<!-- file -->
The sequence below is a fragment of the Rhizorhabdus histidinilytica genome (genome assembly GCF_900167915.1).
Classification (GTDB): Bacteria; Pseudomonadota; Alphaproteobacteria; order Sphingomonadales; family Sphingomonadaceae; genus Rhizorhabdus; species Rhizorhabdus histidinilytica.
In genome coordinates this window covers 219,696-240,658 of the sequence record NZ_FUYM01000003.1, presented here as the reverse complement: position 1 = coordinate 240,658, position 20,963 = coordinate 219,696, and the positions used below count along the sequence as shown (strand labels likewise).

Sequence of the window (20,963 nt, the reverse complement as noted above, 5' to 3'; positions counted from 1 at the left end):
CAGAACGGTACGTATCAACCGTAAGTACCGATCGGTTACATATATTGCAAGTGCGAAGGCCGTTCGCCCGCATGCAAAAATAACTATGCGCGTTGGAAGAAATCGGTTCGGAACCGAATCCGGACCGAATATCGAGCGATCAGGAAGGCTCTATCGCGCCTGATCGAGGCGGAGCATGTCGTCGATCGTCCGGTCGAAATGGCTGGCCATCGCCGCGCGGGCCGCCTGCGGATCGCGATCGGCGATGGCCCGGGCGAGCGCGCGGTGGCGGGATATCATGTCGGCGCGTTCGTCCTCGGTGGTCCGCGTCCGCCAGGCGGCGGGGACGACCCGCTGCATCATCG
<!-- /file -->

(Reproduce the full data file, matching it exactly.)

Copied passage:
The sequence below is a fragment of the Rhizorhabdus histidinilytica genome (genome assembly GCF_900167915.1).
Classification (GTDB): Bacteria; Pseudomonadota; Alphaproteobacteria; order Sphingomonadales; family Sphingomonadaceae; genus Rhizorhabdus; species Rhizorhabdus histidinilytica.
In genome coordinates this window covers 219,696-240,658 of the sequence record NZ_FUYM01000003.1, presented here as the reverse complement: position 1 = coordinate 240,658, position 20,963 = coordinate 219,696, and the positions used below count along the sequence as shown (strand labels likewise).

Sequence of the window (20,963 nt, the reverse complement as noted above, 5' to 3'; positions counted from 1 at the left end):
CAGAACGGTACGTATCAACCGTAAGTACCGATCGGTTACATATATTGCAAGTGCGAAGGCCGTTCGCCCGCATGCAAAAATAACTATGCGCGTTGGAAGAAATCGGTTCGGAACCGAATCCGGACCGAATATCGAGCGATCAGGAAGGCTCTATCGCGCCTGATCGAGGCGGAGCATGTCGTCGATCGTCCGGTCGAAATGGCTGGCCATCGCCGCGCGGGCCGCCTGCGGATCGCGATCGGCGATGGCCCGGGCGAGCGCGCGGTGGCGGGATATCATGTCGGCGCGTTCGTCCTCGGTGGTCCGCGTCCGCCAGGCGGCGGGGACGACCCGCTGCATCATCG